/perspectives/global-cio-outlook/the-economic-incentives-of-climate-change

The Economic Incentives of Climate Change

Realistic practical solutions must become the primary focus of climate change debate.

January 23, 2020    |    By Scott Minerd, Global CIO


As events here in Davos head into the home stretch, the conference hosted by the World Economic Forum, an invitation-only affair, has once again proven its power to attract both the important and self-important. In a lot of ways many of the attendees clearly hold themselves in high esteem. 

The issues of climate change have dominated the entire conference. The importance of the topic cannot be overstated. Almost every attendee has commented and sometimes lectured on the responsibility of diverse stakeholders to urgently solve the problem. 

Yet beyond moralizing, few real and concrete proposals were offered by various speakers. 

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When confronted with the possibility that the UN’s 17 Sustainable Development Goals (SDGs) may not be realized by 2030, the cognitive dissonance of many participants is to attack the messenger before examining the facts.

The truth is that in the first five years since the SDGs were promulgated, very little progress has been made to reaching them on schedule. Based on the underlying trends it is possible that the goals may not be realized until the end of the century.  If the causes of climate change are proven to be real, then the world will likely reach a tipping point well before the goals—which were designed to allay catastrophe—are obtained. 

I have found it alarming that any attempt to highlight the facts around the lack of progress is met with scorn and derision. Attacks range from being labeled as a heretic to someone who favors climate change. Yet, responsible responses are few and far between.

Common theories supporting a sudden acceleration in progress include new technologies and hope. Failure to convert to this practically religious faith that all will be well by the end of the decade is tantamount to treason. 

The truth is that existing technologies to reduce carbon emissions already exist but are not being implemented on a scale necessary to achieve the goal. For instance, it is well established that it is cheaper to generate a kilowatt of electricity from solar than it is from fossil fuels. Yet, at same time, the fossil fuel energy complex barrels ahead by increasing output whether in the form of oil or one of its primary products, electricity.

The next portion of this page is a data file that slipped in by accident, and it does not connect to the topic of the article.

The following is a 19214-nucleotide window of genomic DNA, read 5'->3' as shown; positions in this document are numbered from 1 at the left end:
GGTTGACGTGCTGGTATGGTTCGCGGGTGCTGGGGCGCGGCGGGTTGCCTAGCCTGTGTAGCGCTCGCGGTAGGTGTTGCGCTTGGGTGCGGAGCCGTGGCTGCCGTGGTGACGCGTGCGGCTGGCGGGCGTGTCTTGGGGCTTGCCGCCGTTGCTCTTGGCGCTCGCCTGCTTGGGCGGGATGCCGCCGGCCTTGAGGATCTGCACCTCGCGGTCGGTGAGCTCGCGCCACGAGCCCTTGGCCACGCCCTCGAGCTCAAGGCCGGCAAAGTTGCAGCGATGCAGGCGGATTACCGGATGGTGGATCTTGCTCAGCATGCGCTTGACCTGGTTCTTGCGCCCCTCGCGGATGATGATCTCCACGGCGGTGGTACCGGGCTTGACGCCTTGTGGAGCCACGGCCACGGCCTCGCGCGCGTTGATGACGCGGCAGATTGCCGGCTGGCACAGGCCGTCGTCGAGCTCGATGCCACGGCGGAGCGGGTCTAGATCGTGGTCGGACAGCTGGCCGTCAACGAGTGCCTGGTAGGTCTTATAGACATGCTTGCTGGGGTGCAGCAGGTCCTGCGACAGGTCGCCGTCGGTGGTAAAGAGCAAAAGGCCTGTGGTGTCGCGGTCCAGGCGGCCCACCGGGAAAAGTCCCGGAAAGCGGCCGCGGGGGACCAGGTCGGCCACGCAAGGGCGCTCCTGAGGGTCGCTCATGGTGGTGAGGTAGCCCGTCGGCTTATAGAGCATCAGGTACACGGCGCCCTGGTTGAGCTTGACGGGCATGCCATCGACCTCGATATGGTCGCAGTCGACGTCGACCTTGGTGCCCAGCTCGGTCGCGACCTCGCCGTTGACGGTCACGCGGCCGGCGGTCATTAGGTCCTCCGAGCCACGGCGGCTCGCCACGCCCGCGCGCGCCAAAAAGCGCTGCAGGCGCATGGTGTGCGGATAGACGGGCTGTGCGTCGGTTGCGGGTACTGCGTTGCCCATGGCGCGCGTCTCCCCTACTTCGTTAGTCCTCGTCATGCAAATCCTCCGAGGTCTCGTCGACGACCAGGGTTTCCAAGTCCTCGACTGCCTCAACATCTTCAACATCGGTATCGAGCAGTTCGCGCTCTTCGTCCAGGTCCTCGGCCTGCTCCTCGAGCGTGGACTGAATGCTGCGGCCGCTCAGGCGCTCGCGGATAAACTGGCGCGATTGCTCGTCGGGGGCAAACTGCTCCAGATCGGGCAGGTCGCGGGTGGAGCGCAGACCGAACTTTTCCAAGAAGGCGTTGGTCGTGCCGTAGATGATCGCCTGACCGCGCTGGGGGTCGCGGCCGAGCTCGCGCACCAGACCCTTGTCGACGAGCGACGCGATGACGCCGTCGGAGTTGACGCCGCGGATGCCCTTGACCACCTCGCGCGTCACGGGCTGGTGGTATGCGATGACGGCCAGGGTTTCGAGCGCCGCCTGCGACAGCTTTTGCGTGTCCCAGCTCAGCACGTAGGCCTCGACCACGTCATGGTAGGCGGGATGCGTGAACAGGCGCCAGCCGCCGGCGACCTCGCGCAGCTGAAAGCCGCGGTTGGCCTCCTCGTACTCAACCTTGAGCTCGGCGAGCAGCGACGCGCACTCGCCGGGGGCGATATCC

With the clear evidence that the solution exists, why do the carbon industries stick to their antiquated ways of producing energy? Why do policymakers continue to enable it? Simply it is a combination of vested interest and huge legacy costs which have to be amortized through the income statement. 

If the advertised crisis is to be avoided, policymakers need to establish a strong set of economic incentives. A carbon tax associated with offsetting reductions in the income tax is just one way to address the issue. There are other ideas that exist that should be the focus of discussion.

It is an inconvenient truth that stakeholders will by and large be driven by their own economic self-interest. This is a concept that even predates Adam Smith. 

The time has come for the moralizing and greenwashing that dominate much of the discussion to end and realistic practical solutions to become the primary focus of debate.

The World Economic Forum is an excellent place to air these ideas and promote their advancement. Perhaps next year the conference participants will focus more on solutions and less on hysteria.

 

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